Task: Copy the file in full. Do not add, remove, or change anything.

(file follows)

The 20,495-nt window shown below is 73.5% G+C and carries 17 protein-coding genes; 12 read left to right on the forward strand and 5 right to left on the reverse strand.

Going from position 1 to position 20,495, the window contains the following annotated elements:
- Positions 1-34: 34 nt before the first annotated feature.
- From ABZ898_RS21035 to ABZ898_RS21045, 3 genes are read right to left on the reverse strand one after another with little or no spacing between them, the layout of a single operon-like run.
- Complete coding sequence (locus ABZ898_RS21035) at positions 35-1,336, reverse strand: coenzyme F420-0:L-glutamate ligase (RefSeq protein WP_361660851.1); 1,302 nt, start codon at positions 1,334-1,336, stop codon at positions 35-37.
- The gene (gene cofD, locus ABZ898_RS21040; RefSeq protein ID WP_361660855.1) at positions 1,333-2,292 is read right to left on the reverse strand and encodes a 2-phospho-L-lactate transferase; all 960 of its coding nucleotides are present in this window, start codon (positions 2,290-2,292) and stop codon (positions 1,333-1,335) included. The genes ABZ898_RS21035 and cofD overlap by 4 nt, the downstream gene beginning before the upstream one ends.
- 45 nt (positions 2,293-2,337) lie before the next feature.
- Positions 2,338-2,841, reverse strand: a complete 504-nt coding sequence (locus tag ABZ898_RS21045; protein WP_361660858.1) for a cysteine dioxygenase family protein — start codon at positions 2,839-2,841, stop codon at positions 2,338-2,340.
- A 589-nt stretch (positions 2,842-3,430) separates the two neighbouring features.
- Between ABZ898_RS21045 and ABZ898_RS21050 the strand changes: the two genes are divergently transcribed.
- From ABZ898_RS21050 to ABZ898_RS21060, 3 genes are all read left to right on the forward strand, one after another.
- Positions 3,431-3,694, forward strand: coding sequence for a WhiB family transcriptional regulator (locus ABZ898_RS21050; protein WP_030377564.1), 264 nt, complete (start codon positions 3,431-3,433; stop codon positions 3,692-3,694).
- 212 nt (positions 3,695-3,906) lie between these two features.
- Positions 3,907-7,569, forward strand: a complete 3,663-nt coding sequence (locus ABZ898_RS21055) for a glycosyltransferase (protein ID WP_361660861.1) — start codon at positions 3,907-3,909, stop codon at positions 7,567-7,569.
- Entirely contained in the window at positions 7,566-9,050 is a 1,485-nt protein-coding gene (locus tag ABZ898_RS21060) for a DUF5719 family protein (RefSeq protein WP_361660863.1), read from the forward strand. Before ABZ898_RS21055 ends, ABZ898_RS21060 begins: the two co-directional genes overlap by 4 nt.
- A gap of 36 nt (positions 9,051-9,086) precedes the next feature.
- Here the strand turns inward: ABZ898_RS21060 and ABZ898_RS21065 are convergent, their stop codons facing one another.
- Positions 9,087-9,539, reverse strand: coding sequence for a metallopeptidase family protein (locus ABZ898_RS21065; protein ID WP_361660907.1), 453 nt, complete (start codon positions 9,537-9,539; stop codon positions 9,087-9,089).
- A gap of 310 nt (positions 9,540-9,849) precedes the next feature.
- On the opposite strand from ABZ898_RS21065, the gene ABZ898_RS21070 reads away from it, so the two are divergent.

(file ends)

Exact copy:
The 20,495-nt window shown below is 73.5% G+C and carries 17 protein-coding genes; 12 read left to right on the forward strand and 5 right to left on the reverse strand.

Going from position 1 to position 20,495, the window contains the following annotated elements:
- Positions 1-34: 34 nt before the first annotated feature.
- From ABZ898_RS21035 to ABZ898_RS21045, 3 genes are read right to left on the reverse strand one after another with little or no spacing between them, the layout of a single operon-like run.
- Complete coding sequence (locus ABZ898_RS21035) at positions 35-1,336, reverse strand: coenzyme F420-0:L-glutamate ligase (RefSeq protein WP_361660851.1); 1,302 nt, start codon at positions 1,334-1,336, stop codon at positions 35-37.
- The gene (gene cofD, locus ABZ898_RS21040; RefSeq protein ID WP_361660855.1) at positions 1,333-2,292 is read right to left on the reverse strand and encodes a 2-phospho-L-lactate transferase; all 960 of its coding nucleotides are present in this window, start codon (positions 2,290-2,292) and stop codon (positions 1,333-1,335) included. The genes ABZ898_RS21035 and cofD overlap by 4 nt, the downstream gene beginning before the upstream one ends.
- 45 nt (positions 2,293-2,337) lie before the next feature.
- Positions 2,338-2,841, reverse strand: a complete 504-nt coding sequence (locus tag ABZ898_RS21045; protein WP_361660858.1) for a cysteine dioxygenase family protein — start codon at positions 2,839-2,841, stop codon at positions 2,338-2,340.
- A 589-nt stretch (positions 2,842-3,430) separates the two neighbouring features.
- Between ABZ898_RS21045 and ABZ898_RS21050 the strand changes: the two genes are divergently transcribed.
- From ABZ898_RS21050 to ABZ898_RS21060, 3 genes are all read left to right on the forward strand, one after another.
- Positions 3,431-3,694, forward strand: coding sequence for a WhiB family transcriptional regulator (locus ABZ898_RS21050; protein WP_030377564.1), 264 nt, complete (start codon positions 3,431-3,433; stop codon positions 3,692-3,694).
- 212 nt (positions 3,695-3,906) lie between these two features.
- Positions 3,907-7,569, forward strand: a complete 3,663-nt coding sequence (locus ABZ898_RS21055) for a glycosyltransferase (protein ID WP_361660861.1) — start codon at positions 3,907-3,909, stop codon at positions 7,567-7,569.
- Entirely contained in the window at positions 7,566-9,050 is a 1,485-nt protein-coding gene (locus tag ABZ898_RS21060) for a DUF5719 family protein (RefSeq protein WP_361660863.1), read from the forward strand. Before ABZ898_RS21055 ends, ABZ898_RS21060 begins: the two co-directional genes overlap by 4 nt.
- A gap of 36 nt (positions 9,051-9,086) precedes the next feature.
- Here the strand turns inward: ABZ898_RS21060 and ABZ898_RS21065 are convergent, their stop codons facing one another.
- Positions 9,087-9,539, reverse strand: coding sequence for a metallopeptidase family protein (locus ABZ898_RS21065; protein ID WP_361660907.1), 453 nt, complete (start codon positions 9,537-9,539; stop codon positions 9,087-9,089).
- A gap of 310 nt (positions 9,540-9,849) precedes the next feature.
- On the opposite strand from ABZ898_RS21065, the gene ABZ898_RS21070 reads away from it, so the two are divergent.